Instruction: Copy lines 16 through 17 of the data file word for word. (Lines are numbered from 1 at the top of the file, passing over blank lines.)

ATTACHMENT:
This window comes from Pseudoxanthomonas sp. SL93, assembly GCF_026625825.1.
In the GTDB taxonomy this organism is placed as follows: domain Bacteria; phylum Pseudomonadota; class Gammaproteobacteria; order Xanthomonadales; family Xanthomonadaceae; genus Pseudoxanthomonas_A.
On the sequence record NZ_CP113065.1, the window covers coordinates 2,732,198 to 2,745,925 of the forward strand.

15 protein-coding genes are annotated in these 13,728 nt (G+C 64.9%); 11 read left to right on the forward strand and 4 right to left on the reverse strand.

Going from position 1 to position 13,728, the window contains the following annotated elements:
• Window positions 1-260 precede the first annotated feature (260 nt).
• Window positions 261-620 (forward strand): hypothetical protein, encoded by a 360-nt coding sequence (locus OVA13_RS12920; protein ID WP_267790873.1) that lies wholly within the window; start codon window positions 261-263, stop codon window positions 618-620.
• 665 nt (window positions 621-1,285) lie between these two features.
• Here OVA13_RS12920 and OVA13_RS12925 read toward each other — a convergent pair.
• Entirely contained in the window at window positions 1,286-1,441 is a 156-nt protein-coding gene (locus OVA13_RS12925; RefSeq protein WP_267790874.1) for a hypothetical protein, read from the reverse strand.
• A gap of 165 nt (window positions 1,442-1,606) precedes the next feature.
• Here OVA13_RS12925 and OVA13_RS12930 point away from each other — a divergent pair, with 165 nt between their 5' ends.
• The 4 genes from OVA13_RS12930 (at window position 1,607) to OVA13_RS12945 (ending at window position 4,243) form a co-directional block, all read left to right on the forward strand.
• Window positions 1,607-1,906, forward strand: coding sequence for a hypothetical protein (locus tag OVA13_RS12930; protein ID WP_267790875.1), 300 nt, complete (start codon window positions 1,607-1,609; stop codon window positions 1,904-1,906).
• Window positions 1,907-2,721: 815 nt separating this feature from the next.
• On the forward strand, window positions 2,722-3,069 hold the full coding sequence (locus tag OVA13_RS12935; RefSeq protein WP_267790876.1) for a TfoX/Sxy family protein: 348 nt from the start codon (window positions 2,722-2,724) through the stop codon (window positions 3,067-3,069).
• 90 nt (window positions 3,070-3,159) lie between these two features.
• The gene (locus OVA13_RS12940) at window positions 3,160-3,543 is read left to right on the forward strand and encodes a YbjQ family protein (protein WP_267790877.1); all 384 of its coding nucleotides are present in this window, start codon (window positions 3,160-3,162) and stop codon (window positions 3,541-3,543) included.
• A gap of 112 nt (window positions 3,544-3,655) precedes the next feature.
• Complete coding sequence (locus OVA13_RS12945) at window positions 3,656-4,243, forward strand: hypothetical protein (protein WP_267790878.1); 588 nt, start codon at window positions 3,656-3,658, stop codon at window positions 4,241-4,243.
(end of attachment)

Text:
• On the forward strand, window positions 2,722-3,069 hold the full coding sequence (locus tag OVA13_RS12935; RefSeq protein WP_267790876.1) for a TfoX/Sxy family protein: 348 nt from the start codon (window positions 2,722-2,724) through the stop codon (window positions 3,067-3,069).
• 90 nt (window positions 3,070-3,159) lie between these two features.